Wednesday, October 22, 2008

Why You Should Root For Philly

With the World Series looming, and the Red Sox eliminated, baseball fans are now turning their attention to the World Series. But, if you have been cheering for the Red Sox all season, who should you support in the World Series? This is not always an easy question. You may have a secondary reason to support one of these teams. Maybe you have a friend who is a big supporter of one team and you now want to join in (or take the other side just to be a pain in the ass). Maybe you went to college in or near Philadelphia and have sympathy to them, or have an affinity to a player on one of the teams.

But, if you have no such secondary ties, and are wondering what to do, I am here to help.

My advise, is to simply root for the Phillies! I heard that. You just muttered, "another bitter Red Sox fan can't stand to see the team they lost to have more success than they did", or something to that effect, right? Well, I can see why you'd think that, but it is not true. As I have said before, the Rays were good all season, and deserve to be where they are. I harbor no ill will towards them (unlike our mortal enemies, the 'you-know-who' from 'you-know-where').

My reasons are more historic in nature, and lesson-building. Sometimes what is painful in the short term (like having a tooth pulled) is the best thing for the long term. If you are a parent, you'll understand the concept of not wanted to spoil your kids and make things too easy on them. Life is a struggle, and without struggling, we never learn how to succeed in life. When your child wants a new bicycle, do you run out and buy them one? When I was a teen in this situation, I was told that I could have a new ten-speed bike. All I had to do was earn the money and buy it. See what I am getting at?

Now, how does this relate to baseball? Being called "Champion" comes with struggle. Being a solid baseball community with undying support and loyalty to the home town nine takes years of work, hardship, and struggle. The Red Sox fan base understands this. The Red Sox have been in business since 1901 (as the Boston Americans who became the Red Sox in 1908). We endured 86 years of struggle starting after 1918, occasionally reaching the World Series, only to be denied the final victory. We had decades to grow, evolve and become part of the very fabric of the Red Sox. Our history has been built on generation after generation. The Red Sox, in part, defines who we are, and who we have been.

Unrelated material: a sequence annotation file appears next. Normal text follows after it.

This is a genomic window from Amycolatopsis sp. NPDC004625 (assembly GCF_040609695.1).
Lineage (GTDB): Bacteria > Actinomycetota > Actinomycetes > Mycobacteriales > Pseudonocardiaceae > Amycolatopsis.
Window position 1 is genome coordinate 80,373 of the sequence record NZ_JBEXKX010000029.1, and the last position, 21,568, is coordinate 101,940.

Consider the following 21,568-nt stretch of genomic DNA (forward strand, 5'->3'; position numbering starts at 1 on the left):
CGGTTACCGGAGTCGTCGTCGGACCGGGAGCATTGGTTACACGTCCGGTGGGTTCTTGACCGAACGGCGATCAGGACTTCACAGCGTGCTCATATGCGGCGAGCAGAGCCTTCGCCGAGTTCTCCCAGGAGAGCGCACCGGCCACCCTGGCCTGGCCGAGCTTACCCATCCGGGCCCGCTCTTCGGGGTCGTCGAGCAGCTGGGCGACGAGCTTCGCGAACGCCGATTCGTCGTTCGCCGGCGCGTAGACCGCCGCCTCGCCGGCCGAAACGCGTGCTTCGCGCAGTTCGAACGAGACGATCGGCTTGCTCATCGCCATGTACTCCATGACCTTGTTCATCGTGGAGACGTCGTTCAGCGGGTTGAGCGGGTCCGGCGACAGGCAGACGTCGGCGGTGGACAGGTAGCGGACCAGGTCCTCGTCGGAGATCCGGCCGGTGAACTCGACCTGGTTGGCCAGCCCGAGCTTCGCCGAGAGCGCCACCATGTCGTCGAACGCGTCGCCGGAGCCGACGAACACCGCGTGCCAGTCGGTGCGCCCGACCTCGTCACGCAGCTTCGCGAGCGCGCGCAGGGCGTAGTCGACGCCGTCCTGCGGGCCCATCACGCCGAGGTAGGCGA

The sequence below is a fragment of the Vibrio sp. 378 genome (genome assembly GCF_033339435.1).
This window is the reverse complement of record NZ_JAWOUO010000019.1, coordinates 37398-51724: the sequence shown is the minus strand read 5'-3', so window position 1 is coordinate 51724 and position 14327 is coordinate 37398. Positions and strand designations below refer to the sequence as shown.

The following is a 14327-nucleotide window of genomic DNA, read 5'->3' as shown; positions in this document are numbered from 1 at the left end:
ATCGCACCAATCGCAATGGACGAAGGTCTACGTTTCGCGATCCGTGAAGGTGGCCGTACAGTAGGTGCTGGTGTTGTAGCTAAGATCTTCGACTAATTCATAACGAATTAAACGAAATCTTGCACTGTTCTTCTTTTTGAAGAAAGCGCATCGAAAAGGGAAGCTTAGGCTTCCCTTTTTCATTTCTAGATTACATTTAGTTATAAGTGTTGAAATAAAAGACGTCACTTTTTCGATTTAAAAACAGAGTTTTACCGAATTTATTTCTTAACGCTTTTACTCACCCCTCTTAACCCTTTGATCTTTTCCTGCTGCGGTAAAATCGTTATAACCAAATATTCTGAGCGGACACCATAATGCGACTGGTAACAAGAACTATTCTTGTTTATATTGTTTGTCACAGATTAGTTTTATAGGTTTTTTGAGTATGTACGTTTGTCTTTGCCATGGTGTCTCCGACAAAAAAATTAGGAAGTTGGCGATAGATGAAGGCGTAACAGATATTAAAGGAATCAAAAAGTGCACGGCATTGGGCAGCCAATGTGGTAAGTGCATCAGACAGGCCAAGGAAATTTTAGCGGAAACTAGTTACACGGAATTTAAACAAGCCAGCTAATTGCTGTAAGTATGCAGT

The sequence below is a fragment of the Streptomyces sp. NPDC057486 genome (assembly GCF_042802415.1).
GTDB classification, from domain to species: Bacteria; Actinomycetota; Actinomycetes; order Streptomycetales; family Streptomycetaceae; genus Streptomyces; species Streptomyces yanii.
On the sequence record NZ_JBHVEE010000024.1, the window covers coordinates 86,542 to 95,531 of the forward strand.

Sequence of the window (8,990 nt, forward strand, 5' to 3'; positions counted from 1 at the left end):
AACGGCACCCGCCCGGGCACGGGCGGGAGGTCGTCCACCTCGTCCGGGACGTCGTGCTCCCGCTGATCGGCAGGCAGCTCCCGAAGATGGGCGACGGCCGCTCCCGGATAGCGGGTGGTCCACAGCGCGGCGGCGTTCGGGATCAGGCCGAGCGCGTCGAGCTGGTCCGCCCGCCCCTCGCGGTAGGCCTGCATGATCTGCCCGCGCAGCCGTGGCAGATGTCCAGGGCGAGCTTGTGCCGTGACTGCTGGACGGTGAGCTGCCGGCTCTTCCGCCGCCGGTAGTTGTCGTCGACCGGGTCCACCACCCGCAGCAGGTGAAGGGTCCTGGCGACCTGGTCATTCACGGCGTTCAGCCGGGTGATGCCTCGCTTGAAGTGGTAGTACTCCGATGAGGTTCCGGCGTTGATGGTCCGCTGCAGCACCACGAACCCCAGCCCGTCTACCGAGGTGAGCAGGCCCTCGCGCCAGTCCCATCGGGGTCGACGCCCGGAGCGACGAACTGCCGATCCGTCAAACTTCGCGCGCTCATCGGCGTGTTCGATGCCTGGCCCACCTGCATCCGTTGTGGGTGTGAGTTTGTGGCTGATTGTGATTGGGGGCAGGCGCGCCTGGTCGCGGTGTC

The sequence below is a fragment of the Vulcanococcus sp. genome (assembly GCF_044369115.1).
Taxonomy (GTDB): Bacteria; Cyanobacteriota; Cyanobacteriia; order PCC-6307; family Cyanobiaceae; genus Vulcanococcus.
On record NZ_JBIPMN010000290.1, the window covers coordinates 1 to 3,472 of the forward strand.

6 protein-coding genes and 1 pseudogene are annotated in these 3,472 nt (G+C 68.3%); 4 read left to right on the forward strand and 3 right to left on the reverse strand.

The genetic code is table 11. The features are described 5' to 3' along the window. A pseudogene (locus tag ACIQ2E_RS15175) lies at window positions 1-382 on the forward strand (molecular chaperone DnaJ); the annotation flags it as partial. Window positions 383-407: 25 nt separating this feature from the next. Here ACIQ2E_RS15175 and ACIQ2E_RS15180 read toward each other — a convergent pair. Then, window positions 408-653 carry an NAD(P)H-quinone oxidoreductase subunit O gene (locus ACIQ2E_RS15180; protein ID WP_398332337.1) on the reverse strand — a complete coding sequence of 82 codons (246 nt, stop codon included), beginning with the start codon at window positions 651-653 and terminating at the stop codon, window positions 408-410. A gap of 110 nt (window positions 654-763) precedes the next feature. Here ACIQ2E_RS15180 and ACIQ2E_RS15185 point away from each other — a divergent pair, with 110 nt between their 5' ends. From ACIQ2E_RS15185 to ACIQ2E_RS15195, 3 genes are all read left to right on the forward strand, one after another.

This is also true for the Philadelphia Phillies, who have been a team since 1883! They are also woven into the lives of generations of baseball fans. They also know the emptiness of forsaken years, and the frustration of years where the ultimate goal was within reach but slipped away unattained. They are now built on a foundation of rock. They have paid the price, and are due the reward. The Phillies have reached the World Series 5 times prior to this year, and have come away victorious only once, in 1980 when they defeated the Kansas City Royals. They are due.

The Rays, in contrast, were founded in 1998, over a century AFTER the Phillies. This is the very first generation that has been exposed to baseball in the Tampa Bay area. For many of them, they did not realize they had a team until this very October. They have not experienced any heartbreak whatsoever. "But, they have been a dismal team for 10 years, never winning more than 70 games prior to this year. How can you say they have not experienced heartbreak?", I hear you say.

It is true, they have experienced failure. But failure is not necessarily heartbreak. If I walk up to Cameron Diaz (presuming the restraining order had been removed) and ask her on a date, and she said no, that would not be heartbreak. That would be the expected result. On the other hand, if my wife of 16 years walked out on me, that would be true heartbreak. On the one hand, success was never a real possibility, an the other, success had seemed like it was a sure thing, and proven with the test of time.

The Rays, in the scheme of Baseball, are just children. They are cute, energetic, and bright. They make us proud, and show lots of promise. Like most children, they are idyllic and see the world as a wonderful place where good things are sure to come to them. They have not yet been beaten down by reality. Giving them the ultimate goal, so soon in their development, with so little effort, will only spoil them and avoid teaching them life's real lessons. This is like buying them a new car on their 16th birthday.

If we want to help the Rays, the best thing is to let them experience the hardship of life. Let them learn how elusive true success really is. Pull their fan base in and make them unite through trying times. The United States was never more close and united than after a tragedy, such as 9/11. Supporting each other and uniting in the face of tragedy may be necessary to build a strong nation. This could be the beginning of generations of Rays fans bonded in baseball.

Or, it could be short lived. An easy win over the Phillies could spoil them. They'll wander away, wondering why everyone else gets so worked up over these things. That wasn't so hard. Then, when the Rays have a bad season, no one will show. They will know this is not one of "those years", but those years will come. They will think baseball is about only showing up for the occasional "good year", and reveling in an easily attained title.

The Phillies need to correct that thinking. Let the Rays learn and grow and become ingrained in baseball, ingrained in their team. Let them grow into a true baseball town!

Convinced? Okay, let's go Phillies! Your nation's time is at hand. To battle!


Suldog said...

And The Rays have a hideous ballpark :-)

Rooster said...

How did I miss that point? lol

Anonymous said...

What's miss the point?